I continued walking and the second thing I noticed were the reflection pools. There were two of them. Placed in the spots exactly where the Twin Towers once stood. The pools had a simple design as they let water drip into the abyss of darkness that the fountains held in their clutches. On the metal railing of the fountains were names of the victims carved into the metal. Some of the names had white roses sticking to them. I later learned that the museum did that to honor their birthdays even though they were gone.

As I walked into the museum, my parents and I got separated for a little while. I explored on my own and came upon a wall of faces. I will always remember it. It had pictures of all of the victims and changed out the pictures on a continuous loop. I was standing there just watching the wall. Although there were a lot of people around me, I felt like I was alone with the spirits of those we had lost. I thought I knew everything about 9/11 and the events surrounding it because my dad is in the profession of aviation security but clearly I was missing something. I was missing the pain that so many felt that day. I felt it there. It was somber and melancholy and made me want to go home. To get away from that cursed place. I then understood the pain.

“I think every parent’s greatest fear is losing their child,” my dad said, unexpectedly coming up behind me. “That happened to so many people because of one mad mastermind. Although, I think the even worse fear that can happen is when people forget about your child,” he said.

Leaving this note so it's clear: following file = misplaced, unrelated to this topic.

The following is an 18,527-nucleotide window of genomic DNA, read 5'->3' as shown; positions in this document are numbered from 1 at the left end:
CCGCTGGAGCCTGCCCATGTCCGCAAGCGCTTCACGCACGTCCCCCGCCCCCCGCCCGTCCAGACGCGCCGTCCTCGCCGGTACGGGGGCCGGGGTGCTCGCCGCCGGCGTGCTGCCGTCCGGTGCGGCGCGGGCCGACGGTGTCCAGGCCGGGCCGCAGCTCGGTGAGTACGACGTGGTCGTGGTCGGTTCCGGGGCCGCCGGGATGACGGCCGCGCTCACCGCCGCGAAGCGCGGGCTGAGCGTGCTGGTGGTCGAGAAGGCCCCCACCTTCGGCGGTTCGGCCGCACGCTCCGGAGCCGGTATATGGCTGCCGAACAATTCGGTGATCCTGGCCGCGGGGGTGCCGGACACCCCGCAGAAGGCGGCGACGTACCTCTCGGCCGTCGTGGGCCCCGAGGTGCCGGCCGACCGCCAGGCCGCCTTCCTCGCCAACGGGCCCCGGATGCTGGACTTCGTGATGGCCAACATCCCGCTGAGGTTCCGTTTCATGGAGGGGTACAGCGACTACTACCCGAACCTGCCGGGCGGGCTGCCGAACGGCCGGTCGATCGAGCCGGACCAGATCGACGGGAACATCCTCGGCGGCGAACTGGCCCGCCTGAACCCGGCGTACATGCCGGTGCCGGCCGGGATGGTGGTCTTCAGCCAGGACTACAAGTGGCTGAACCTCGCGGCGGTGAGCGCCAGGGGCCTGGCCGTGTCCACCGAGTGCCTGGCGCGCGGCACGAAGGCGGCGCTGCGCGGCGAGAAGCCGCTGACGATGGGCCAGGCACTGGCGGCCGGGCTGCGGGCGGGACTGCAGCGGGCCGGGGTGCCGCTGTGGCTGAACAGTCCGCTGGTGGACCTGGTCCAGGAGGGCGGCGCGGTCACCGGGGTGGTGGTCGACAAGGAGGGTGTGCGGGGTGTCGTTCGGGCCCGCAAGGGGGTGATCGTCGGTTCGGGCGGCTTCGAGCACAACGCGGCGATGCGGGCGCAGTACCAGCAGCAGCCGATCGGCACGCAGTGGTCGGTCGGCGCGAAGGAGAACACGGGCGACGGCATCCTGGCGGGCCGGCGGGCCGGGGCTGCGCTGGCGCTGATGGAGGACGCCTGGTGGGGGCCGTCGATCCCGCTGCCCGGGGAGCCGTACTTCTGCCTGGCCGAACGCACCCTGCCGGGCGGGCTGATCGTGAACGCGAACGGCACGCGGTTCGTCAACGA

I nodded but it wasn’t until just recently that I completely understood what he meant. When I did, I felt ashamed and sorry that I didn’t know these people. It is hard being in the generation after 9/11 because we still do not completely understand all the loss and destruction that one powerful man left for many others to suffer from. What I still didn’t understand was why would someone commit something so cruel and vulgar against so many people. I asked my parents and they said it was because those people felt insignificant.

I thought different. I felt like they hadn’t had their moment. That moment when you realize the value and innocence of pure human life and the true miracle that we are living, aging, and growing beings. Death is a natural part of life. People are passing away every minute of every day and we don’t even realize it. We realized when the victims of 9/11 died because they transformed from people into a number. Yes, death is a part of life but 9/11 showed us all something. Forced death should not be a part of life.

This trip to New York changed me to say the least. It gave me new insights on the terrorist attacks and the events afterward. I saw hurt and anger but after seeing the Broadway play, #Come From Away I also saw hope and love and support. Even now when I think about it, I believe that at that museum in New York City on a regular day as just another tourist, I was there, in my own moment.